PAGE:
• Run fastboot flash boot boot.img if that completes without error then continue, otherwise retry, it should only take a second or two

  • At this point one could choose to re-lock the oem lock via fastboot oem lock, but it’s not necessary.

  • Run fastboot continue to reboot the device back to normal user interface

  • You should note on the boot screen now displays "Google" with a little unlocked lock symbol, previously there was no lock symbol on this screen. It will then continue booting back to the normal UI.

Running a performance analysis

  • Run adb root to confirm that the rooting worked and gain root access through adb

  • You may now adb shell to the device and see what directory structure is visible which previously wasn’t (such as /data)

  • Open VTune Amplifier on the host system

    • Run /opt/intel/vtune_amplifier_for_system/bin64/amplxe-gui

    • In the "Welcome" screen select "New Project...", or use the icon in the menu bar at the top, or the drop-down menu selection

    • Input a project name such as "IDF_DemoLab", leave the project location as default

    • On the left of the screen (ignoring the Project Navigator which you may close if you wish) select the Analysis Target "Android device (ADB)"

    • You may receive a "Verify apps?" prompt on the device at this point, go ahead and Accept.

    • Default values of "Launch Application" via ADB on device "######" should be visible (in other words it should auto detect the existence of the Nexus Player at this point).Change "Launch Application" to "Launch Android Package"

    • Select the Package name either by typing it in or by browsing for the VLC player previously installed. "org.videolan.vlc"

    • We’ll limit the length of data capture for the purposes of this lab

      • Check the "Automatically stop collection after (sec):" and put in a value of 30.This will automatically stop data collection after 30 seconds.

      • Leave the box for "Automatically resume collection after (sec):" unchecked and value blank.Note that using this option would allow for a specified number of seconds after the app launches for you to select a video to play before collection starts.For this lab go ahead and leave it blank and unchecked so we’ll make sure to analyze user activities as well as the automatic operations.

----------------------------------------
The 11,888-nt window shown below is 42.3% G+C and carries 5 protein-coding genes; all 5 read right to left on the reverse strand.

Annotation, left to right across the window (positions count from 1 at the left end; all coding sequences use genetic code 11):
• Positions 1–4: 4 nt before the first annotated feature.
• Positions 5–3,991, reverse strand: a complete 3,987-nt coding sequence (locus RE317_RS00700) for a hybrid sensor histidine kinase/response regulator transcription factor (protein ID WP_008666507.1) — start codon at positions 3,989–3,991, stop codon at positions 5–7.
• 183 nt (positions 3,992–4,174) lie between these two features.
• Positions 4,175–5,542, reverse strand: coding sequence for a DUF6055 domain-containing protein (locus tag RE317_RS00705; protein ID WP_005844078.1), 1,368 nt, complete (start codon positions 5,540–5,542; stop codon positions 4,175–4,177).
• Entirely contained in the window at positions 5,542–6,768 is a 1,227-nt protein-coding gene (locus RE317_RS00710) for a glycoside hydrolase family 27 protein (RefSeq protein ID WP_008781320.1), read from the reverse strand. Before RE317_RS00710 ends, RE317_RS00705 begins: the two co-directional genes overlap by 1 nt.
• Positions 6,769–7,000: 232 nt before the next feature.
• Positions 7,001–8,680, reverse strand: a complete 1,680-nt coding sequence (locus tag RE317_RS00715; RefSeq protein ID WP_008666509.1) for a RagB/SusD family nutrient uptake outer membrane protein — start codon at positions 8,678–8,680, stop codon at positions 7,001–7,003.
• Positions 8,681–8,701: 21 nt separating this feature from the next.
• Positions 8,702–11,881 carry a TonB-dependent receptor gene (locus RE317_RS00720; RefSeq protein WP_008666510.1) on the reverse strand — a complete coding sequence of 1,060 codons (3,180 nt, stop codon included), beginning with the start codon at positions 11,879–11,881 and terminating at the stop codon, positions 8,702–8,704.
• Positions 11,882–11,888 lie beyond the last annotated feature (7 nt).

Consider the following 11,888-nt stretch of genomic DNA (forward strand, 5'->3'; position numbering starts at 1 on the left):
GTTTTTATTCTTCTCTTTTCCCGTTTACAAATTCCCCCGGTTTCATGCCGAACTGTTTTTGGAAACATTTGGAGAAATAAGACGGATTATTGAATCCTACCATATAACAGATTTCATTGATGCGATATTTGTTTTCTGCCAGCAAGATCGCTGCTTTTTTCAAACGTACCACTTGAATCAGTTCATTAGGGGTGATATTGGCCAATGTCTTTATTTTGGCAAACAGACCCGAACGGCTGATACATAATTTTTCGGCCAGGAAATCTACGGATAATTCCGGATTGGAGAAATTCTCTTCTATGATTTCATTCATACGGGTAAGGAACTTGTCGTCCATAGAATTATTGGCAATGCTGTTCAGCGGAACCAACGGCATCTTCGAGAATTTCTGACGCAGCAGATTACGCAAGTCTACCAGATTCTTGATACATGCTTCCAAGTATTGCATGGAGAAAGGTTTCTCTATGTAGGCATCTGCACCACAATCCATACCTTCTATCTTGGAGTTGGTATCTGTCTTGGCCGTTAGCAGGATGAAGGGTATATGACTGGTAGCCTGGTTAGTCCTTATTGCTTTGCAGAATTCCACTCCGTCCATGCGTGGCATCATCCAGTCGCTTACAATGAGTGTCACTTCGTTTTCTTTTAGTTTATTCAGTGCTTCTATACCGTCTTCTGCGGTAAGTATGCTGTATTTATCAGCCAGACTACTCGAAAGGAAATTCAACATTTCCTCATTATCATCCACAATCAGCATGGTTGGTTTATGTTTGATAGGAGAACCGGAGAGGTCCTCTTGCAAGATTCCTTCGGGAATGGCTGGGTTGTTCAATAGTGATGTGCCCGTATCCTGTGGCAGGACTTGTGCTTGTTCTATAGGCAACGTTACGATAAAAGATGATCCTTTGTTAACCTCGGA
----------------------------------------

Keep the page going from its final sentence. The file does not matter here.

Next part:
• All other default selections should be fine, but feel free to explore and become a bit more familiar with what can be changed.

    • Select "Choose Analysis" or select the "Analysis Type" tab to get to the next step.

      • Note: "Binary/Symbol Search" and "Source Search" buttons below the "Choose Analysis" are used to provide VTune with Symbol and Source code information for more meaningful analysis results when profiling your own code. The directory information for these files can be provided now or later simply by accessing the project properties or results screen and re-resolving symbol information (another button).

  • Now that the device is rooted you’ll notice we’ve got the option for several types of analysis such as "Basic Hotspots", "Advanced Hotspots", and "General Exploration"

  • For this example we’ll pick "Advanced Hotspots"

    • Use the default value of 1 for the CPU sampling interval

    • Select the "Hotspots" level of detail.Note some of the warning messages which appear when attempting other levels of detail as greater level of driver support enables greater levels of data collection.

    • Check the "Analyze user tasks" selection box

    • Uncheck the "Analyze GPU usage" as we don’t have Intel HD Graphics on this device, and ensure the "Analyze Processor Graphics hardware events:" selection is set to "None"

    • When ready go ahead and click "Start"